Most UK consumers would reject products made with slave labour

Paul Snell is managing editor at Supply Management
11 March 2015

Some two thirds of consumers would stop purchasing a product if they discovered there was modern slavery in its supply chain.

That’s the finding of a survey of 2,000 people in the UK carried out by the Walk Free Foundation. A fifth would not know what to do, and 14 per cent would continue to buy the product.

The poll also found, of those willing to pay more for a product free from slavery, half would be willing to accept a price up to 10 per cent higher.

According to David Noble, group CEO, CIPS, the results show how procurement professionals can influence change.

“Their responsibility is the critical link with suppliers and so they can not only raise awareness of these issues but also have the ability to influence,” he said. “By ensuring supply chains are protected from fraud and corruption including anti-slavery criteria, procurement professionals have the power to affect real change in organisations and help eradicate these horrendous practices.”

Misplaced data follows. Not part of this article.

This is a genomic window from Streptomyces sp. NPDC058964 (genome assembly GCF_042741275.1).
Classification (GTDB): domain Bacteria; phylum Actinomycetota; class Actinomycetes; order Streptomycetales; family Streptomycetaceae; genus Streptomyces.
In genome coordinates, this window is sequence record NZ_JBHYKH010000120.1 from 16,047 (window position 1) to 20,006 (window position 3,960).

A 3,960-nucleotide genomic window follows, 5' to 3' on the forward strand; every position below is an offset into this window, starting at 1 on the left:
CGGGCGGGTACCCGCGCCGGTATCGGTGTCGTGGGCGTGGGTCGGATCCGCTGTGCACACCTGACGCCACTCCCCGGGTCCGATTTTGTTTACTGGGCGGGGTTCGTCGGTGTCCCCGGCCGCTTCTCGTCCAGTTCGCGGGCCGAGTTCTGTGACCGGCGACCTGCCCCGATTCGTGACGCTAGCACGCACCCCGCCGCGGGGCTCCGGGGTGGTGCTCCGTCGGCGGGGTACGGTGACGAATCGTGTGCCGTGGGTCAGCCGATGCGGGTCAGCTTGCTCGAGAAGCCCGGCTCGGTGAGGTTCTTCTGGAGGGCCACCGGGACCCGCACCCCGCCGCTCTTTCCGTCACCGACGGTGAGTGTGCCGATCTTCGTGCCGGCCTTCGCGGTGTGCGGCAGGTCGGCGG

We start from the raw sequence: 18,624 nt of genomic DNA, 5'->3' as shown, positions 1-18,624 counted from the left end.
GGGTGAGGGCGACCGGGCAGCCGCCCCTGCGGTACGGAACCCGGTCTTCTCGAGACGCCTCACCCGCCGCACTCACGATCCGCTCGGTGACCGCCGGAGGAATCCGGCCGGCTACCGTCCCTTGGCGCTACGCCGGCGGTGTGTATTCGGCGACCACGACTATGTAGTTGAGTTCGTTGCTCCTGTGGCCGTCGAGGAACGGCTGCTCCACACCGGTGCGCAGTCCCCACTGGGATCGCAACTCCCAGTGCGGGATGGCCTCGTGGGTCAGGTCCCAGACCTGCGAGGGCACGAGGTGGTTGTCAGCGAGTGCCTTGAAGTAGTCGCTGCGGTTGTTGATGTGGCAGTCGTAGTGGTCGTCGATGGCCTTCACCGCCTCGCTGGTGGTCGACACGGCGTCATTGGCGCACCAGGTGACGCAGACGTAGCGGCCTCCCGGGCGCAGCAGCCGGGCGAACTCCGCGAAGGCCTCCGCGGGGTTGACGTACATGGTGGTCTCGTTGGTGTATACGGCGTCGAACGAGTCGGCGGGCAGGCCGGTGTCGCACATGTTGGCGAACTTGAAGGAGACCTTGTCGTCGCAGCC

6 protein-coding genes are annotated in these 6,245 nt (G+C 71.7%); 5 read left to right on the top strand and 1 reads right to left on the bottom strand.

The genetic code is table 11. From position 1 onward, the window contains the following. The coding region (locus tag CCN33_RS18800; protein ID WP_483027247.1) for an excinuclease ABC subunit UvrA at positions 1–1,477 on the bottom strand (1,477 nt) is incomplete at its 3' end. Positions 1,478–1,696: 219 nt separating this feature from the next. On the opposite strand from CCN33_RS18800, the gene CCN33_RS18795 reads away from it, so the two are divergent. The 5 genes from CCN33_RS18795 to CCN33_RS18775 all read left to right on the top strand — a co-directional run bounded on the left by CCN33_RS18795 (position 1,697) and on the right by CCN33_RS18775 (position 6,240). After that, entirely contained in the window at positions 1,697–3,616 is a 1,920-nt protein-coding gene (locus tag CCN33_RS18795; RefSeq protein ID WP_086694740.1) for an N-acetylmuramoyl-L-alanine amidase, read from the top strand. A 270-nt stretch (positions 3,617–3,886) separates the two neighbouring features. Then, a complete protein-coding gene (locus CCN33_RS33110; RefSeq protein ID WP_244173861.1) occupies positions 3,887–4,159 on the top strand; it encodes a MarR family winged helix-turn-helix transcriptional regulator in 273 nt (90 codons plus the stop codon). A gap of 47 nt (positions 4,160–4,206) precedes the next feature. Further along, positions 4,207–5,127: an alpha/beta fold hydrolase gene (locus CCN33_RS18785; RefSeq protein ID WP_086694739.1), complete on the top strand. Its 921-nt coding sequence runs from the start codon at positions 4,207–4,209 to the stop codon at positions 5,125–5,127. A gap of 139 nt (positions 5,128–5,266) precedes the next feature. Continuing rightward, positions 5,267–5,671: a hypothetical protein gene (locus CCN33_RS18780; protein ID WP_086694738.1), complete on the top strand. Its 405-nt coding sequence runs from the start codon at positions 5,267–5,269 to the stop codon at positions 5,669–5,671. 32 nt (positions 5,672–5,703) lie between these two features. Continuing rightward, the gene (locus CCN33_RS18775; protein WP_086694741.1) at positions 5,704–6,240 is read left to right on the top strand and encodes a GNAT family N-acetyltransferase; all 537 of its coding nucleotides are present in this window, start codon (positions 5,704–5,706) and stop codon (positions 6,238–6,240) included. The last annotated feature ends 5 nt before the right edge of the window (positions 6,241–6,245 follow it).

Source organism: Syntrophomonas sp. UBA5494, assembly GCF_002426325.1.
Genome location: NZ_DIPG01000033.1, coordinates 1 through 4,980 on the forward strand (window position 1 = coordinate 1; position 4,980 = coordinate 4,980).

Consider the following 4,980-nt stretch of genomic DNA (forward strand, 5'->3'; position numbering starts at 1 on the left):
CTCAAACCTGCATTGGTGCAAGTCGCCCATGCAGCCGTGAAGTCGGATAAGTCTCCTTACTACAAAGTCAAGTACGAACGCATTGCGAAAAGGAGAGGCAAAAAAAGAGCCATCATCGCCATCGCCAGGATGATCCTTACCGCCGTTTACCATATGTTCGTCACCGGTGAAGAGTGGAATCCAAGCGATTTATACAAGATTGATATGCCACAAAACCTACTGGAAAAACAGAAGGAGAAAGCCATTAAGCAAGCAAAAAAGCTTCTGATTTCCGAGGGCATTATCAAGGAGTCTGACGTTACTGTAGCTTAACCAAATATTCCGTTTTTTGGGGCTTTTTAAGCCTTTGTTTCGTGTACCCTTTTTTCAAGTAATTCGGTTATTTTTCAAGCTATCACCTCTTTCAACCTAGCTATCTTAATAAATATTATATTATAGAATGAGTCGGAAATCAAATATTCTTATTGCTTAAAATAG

Shoppers also have a role to play, according to Peter Nicholls, CEO of Walk Free Global Business Authentication, which supports businesses to prevent modern slavery in the supply chain.

“Consumers, through their purchasing decisions, have the power to change how companies act,” he said. “These findings demonstrate that most people are willing to pay more for products to ensure that they were produced without the use of modern slavery. The problem is, most companies lack transparency over their supply chains and so it’s very difficult for consumers to know which products are actually slavery free.”

Survey respondents also said a system of independent certification would be the most trusted source of information.

Final amendments to the UK’s Modern Slavery Bill, which will require companies to report on what they are doing to keep supply chains slavery free, are currently being considered with a final vote on the Bill expected in Parliament on 17 March.

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